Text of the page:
While the Jews of Persia suffered occasional oppression under the various Muslim rules, this seemed to end with the Pahlavi Dynasty in 1925. Jews became an integral element in the royal court and the wealthy class. Restrictions on Jews and other religious minorities were abolished. Iran had warm relations with the newly established Israel. After the Six-Day War, Iran supplied Israel with a significant portion of its oil needs, and Iranian oil was shipped to European markets via the joint Israeli-Iranian Eilat-Ashkelon pipeline

This changed overnight in 1979 with the Iranian revolution. Iran adopted a sharp anti-Israel stance and cut off all official relations with Israel. Like Haman the Agagite in Ahasuerus’ court 2,500 years ago, Iran is now openly dedicated to the destruction of Israel.

Time and time again, history has shown that the deeds of the Josephs who save their non-Jewish host nations are too quickly forgotten, as regimes change. And too often, Jewish kindness is repaid with outright evil.

In the words of Professor Jonathan Grossman:

The connection [between the book of Esther and the Joseph story] may also hint at a teaching of the Sages that explains why Hallel (songs of praise to God) is not recited on Purim: “For we were still the subjects of Ahasuerus” (Megilla 14a). In other words, even after the happy ending of the Megilla (Book of Esther), the Jews of Shushan were still in exile; this had not been a complete redemption. Through the veiled connection to the story of Joseph, the reader is reminded also of the continuation of that story – the bitter slavery in Egypt. Even if a Jew is placed at the very highest echelons of power in a foreign land, this is no guarantee for the safety of the Jewish nation so long as it dwells in exile. In the next generation, a new “Haman” may arise, one “who did not know Joseph”…

While Jewish history is replete with examples of rising to power and prosperity in foreign lands, only to face persecution and violence, there is one place where Jews can truly feel safe and secure: the Land of Israel. Throughout the centuries, the Land of Israel has served as the eternal home of the Jewish people. With the establishment of the State of Israel in 1948, the Jewish people were finally able to return to their homeland and build a thriving, democratic society.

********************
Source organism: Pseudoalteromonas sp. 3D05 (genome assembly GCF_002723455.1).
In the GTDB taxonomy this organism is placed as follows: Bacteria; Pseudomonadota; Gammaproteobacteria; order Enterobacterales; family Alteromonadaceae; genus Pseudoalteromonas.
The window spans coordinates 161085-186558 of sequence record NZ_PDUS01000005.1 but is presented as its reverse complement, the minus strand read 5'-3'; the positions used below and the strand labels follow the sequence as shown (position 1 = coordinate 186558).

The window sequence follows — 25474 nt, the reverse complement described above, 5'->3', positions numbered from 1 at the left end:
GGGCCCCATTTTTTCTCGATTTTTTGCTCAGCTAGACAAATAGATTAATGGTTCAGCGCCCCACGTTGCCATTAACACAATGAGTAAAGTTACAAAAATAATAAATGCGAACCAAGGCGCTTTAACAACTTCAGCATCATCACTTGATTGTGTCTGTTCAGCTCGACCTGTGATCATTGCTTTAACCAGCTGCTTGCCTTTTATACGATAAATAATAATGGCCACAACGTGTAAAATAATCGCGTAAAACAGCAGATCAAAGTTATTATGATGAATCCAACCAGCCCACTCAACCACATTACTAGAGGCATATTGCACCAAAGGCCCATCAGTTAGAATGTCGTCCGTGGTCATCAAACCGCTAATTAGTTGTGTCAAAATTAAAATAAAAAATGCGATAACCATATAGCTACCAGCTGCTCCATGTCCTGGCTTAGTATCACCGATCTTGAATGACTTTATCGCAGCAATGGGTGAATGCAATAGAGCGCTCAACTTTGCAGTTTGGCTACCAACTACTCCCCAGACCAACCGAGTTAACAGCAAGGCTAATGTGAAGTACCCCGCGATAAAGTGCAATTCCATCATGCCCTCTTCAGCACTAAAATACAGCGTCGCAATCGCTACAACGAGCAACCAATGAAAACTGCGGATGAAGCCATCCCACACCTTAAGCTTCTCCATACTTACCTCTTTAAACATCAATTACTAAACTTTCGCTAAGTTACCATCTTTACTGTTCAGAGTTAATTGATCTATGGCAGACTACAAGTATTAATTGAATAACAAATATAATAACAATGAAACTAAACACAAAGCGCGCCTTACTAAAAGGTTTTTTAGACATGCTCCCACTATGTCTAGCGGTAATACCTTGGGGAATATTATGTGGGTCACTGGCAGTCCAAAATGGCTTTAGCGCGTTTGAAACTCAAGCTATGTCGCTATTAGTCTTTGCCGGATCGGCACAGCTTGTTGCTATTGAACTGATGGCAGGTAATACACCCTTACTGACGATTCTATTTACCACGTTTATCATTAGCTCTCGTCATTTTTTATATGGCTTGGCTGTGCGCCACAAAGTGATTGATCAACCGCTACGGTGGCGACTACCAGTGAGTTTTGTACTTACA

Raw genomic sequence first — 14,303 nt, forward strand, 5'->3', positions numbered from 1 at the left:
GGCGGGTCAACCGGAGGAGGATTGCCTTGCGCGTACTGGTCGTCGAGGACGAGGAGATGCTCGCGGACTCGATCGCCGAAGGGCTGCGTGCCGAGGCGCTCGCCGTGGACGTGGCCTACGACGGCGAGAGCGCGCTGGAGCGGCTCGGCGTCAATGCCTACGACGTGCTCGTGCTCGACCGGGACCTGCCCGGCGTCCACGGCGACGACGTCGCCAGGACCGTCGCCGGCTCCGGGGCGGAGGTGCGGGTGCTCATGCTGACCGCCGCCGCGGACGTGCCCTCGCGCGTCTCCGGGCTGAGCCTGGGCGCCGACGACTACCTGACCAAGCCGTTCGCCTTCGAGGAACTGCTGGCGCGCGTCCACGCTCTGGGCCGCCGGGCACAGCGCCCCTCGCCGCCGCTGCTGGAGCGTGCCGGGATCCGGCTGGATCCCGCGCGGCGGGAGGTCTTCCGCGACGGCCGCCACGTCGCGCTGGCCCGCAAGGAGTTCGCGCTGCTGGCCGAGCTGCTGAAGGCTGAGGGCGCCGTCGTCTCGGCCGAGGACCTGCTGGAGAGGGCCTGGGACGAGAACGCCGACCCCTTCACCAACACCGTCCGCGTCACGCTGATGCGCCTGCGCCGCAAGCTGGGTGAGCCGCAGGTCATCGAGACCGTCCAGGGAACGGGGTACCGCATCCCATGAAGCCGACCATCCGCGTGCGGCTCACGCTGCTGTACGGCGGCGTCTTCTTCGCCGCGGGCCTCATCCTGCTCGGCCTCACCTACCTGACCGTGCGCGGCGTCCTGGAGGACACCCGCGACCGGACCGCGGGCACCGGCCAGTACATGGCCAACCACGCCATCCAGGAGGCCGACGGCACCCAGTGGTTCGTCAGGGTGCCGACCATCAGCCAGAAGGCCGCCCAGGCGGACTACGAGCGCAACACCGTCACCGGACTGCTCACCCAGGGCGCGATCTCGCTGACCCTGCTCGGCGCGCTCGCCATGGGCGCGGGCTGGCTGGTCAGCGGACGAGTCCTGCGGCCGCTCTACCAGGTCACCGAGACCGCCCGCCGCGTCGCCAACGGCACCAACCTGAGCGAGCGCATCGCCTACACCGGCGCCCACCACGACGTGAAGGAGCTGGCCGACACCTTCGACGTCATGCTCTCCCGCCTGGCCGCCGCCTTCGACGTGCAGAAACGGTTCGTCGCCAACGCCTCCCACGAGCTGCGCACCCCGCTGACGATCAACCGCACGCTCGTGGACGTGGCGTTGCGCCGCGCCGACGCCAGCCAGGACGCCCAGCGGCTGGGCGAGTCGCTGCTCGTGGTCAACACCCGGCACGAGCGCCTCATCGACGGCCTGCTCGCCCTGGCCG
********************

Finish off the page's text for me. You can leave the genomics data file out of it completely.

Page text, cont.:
Today, Israel remains the only place in the world where Jews can truly feel secure and at home. Despite ongoing threats and challenges, Israel has built a strong, prosperous nation that serves as a beacon of hope for Jews around the world. As we celebrate the story of Purim and the heroism of Mordecai and Esther, let us also remember the lessons of Jewish history and the importance of a strong and secure Israel for the Jewish people.

Eliyahu Berkowitz

Adam Eliyahu Berkowitz is a senior reporter for Israel365News. He made Aliyah in 1991 and served in the IDF as a combat medic. Berkowitz studied Jewish law and received rabbinical ordination in Israel. He has worked as a freelance writer and his books, The Hope Merchant and Dolphins on the Moon, are available on Amazon.

Eliyahu Berkowitz

Adam Eliyahu Berkowitz is a senior reporter for Israel365News. He made Aliyah in 1991 and served in the IDF as a combat medic. Berkowitz studied Jewish law and received rabbinical ordination in Israel. He has worked as a freelance writer and his books, The Hope Merchant and Dolphins on the Moon, are available on Amazon.